Subscriber Only

Inside Tufts HNRCA Laboratory of Nutrition, Exercise, Physiology and Sarcopenia-on the front lines of the fight against frailty. At 711 Washington Street, in the heart of downtown Boston, you will find the worlds largest research center on nutrition and aging. With over 300 scientists, the Tufts Jean Mayer USDA Human Nutrition Research Center on Aging (HNRCA) has been advancing the knowledge of human nutrition since 1979
This category can only be viewed by members. To view this category, sign up by purchasing Tufts Health & Nutrition Subscription.

Your Muscles: Secrets of Aging Gracefully

Inside Tufts HNRCA Laboratory of Nutrition, Exercise, Physiology and Sarcopenia-on the front lines of the fight against frailty. At 711 Washington Street, in the heart of downtown Boston, you will find the worlds largest research center on nutrition and aging. With over 300 scientists, the Tufts Jean Mayer USDA Human Nutrition Research Center on Aging (HNRCA) has been advancing the knowledge of human nutrition since 1979

Low-Carb Diets High in Meat Riskier Than Veggie Versions

I f youre tempted to try an Atkins-style diet, go easy on the steak and bacon. A new analysis of data on nearly 130,000 men and women over more than two decades reports that low-carb diets relying more on meat for fat and protein were associated with a 23% increased risk of death. On the other hand, low-carb diets with higher intakes of vegetables and fruit were associated with a lower risk of dying.

Green Tea Boosts Fullness

S ipping a cup of green tea with a meal may help you feel more full and less likely to go back for seconds. Thats the conclusion of Swedish researchers, who compared the post-meal effects of green tea with plain water. Their study failed, however, to confrm hopes that the antioxidant-rich tea would also moder- ate insulin sensitivity or glucose levels, helping to curb diabetes risk. Research- ers observed study participants for two hours after a meal, quizzing them on satiety and how full they felt. Not only did participants report feeling more full when accompanying the meal with a cup of green tea, they were also less interested in eating another mouthful of the same food. When washing down the meal with plain water, participants were later more of a mind to go for a second helping.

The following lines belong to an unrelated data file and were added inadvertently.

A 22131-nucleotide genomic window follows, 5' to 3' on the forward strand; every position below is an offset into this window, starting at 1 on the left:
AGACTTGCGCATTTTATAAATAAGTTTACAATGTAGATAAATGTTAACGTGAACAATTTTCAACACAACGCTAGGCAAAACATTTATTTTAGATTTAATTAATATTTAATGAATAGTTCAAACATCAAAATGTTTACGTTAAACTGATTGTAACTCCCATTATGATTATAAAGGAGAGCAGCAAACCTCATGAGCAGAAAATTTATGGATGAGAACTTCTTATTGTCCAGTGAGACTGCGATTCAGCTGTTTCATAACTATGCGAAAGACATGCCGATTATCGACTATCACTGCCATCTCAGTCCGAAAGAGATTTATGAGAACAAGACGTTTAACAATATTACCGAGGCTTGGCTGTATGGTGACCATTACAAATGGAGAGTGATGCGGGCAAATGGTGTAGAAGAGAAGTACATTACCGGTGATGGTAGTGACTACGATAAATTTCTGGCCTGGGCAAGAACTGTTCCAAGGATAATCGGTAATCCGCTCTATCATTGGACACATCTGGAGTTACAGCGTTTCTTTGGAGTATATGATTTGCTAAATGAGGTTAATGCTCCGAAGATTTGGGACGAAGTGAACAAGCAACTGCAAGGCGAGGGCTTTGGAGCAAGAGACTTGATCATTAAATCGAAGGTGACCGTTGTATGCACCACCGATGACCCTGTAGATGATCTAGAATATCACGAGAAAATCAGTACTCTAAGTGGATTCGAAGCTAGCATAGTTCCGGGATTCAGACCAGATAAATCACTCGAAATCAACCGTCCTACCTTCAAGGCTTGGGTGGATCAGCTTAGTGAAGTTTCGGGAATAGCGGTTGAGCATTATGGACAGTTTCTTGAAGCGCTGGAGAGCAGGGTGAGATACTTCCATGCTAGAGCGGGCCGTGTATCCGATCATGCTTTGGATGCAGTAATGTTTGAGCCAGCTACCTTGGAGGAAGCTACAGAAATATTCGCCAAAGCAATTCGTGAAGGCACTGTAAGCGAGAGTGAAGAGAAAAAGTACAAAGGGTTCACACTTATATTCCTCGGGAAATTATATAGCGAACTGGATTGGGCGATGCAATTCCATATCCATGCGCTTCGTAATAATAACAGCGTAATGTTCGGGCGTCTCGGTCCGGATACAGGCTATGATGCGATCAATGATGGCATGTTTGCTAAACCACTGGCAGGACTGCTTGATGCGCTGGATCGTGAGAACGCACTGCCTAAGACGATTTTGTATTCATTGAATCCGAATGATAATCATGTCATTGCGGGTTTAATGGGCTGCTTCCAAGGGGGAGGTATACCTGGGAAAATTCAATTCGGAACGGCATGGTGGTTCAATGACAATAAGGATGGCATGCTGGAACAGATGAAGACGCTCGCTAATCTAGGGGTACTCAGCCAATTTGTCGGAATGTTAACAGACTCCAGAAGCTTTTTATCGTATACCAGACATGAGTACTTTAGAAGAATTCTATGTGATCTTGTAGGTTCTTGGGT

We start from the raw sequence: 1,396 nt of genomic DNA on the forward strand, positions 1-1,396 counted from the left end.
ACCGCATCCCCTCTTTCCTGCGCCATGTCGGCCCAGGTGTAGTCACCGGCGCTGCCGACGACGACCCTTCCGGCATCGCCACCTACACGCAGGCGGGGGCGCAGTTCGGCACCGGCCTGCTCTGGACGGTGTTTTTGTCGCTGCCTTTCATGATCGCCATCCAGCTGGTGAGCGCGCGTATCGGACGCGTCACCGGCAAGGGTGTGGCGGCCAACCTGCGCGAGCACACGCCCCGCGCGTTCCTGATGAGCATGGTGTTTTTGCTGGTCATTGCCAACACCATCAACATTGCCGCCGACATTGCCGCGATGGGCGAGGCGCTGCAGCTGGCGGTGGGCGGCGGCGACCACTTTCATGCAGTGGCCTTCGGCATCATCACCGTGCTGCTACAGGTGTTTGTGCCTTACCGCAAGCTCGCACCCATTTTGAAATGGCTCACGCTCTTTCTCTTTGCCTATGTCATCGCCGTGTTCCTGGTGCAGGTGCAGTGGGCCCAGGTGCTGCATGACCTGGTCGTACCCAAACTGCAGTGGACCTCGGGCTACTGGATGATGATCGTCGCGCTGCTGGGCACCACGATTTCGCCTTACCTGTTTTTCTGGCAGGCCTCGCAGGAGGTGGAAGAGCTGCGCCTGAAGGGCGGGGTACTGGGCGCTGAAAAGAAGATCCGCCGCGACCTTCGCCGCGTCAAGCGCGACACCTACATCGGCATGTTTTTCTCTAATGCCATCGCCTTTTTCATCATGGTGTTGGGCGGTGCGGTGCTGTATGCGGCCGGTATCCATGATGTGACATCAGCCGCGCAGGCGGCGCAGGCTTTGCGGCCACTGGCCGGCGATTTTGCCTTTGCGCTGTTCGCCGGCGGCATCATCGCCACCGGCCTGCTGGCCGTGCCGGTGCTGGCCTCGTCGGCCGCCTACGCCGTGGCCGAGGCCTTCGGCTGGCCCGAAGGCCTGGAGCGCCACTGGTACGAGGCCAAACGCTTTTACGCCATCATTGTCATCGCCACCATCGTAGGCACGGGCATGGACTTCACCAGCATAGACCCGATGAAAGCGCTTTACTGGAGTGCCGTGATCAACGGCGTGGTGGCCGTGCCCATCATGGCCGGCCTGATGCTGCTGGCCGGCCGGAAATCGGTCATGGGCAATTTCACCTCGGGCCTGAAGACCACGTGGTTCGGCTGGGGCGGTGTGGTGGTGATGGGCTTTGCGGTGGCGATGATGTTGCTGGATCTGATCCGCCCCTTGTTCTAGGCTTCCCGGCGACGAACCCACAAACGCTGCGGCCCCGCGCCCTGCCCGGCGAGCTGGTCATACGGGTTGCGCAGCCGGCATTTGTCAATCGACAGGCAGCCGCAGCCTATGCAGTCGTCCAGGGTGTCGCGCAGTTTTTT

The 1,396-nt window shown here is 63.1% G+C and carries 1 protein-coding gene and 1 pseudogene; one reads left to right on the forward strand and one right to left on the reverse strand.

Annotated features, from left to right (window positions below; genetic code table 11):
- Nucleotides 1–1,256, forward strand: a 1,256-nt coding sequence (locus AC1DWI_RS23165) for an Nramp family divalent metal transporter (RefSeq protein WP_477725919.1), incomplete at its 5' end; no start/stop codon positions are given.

Extra Vitamin E Found Safe Yet Ineffective; Debate Goes On

The good news from a new pooled analysis of 57 studies is that, despite some red flags from previous research, vitamin E supplements are safe and dont increase the risk of death. But neither do the once-highly touted supplements help you live longer, the review reports, despite hopes their antioxidant effects might fight chronic disease. Calling their meta-analysis the largest and most inclusive to date, scientists concluded in Current Aging Science that vitamin E supplementation cannot be endorsed as a means of reducing mortality

Healthy Eating Can Put Metabolic Syndrome into Reverse

C an metabolic syndrome be reversed by eating right? A new study says the answer is yes. Metabolic syndrome is an increasingly common term covering a complex of conditions, including central obesity (high waist-hip ratio), high blood pressure, unhealthy blood cholesterol levels and insulin resistance. Together, this cluster of risk factors sharply increases the danger of developing heart disease and diabetes. According to the American Heart Association, more than 50 million Americans suffer from metabolic syndrome.

Consumers Mixed on High-Fructose Corn Syrup

Despite assur- ances from the Corn Refners Association-which recently peti- tioned the FDA to allow high-fructose corn syrup (HFCS) to be labeled corn sugar-the public remains wary about the common sweetener, accord- ing to another Mintel report. In a new survey, 35% of consumers said they avoid products containing HFCS and 84% think government should require companies to disclose the quantity of HFCS in products. Todays consum- ers are demanding transparency across the board, commented Krista Faron, lead innovation analyst at Mintel. And when it comes to an ingredi- ent as controversial as high-fructose corn syrup, the majority of Americans clearly want complete information that will help them make informed purchase decisions. By a 45%-35% margin, however, those surveyed op- posed government limits on HFCS use. And 64% of consumers still think the sweetener is OK in modera- tion-an opinion that most experts, pending further research, would prob- ably agree with.

Berries Linked to Lower Parkinsons Risk

Plus new clues to the disease from ibuprofen and vitamin D. Three new studies are shedding light on the mysteries of Parkinsons disease, one of the most common nervous system disorders with aging. A neurodegenerative brain disorder that leads to tremors and difficulty with movement and coordination, Parkinsons most often develops after age 50; 50,000-60,000 new US cases are diagnosed annually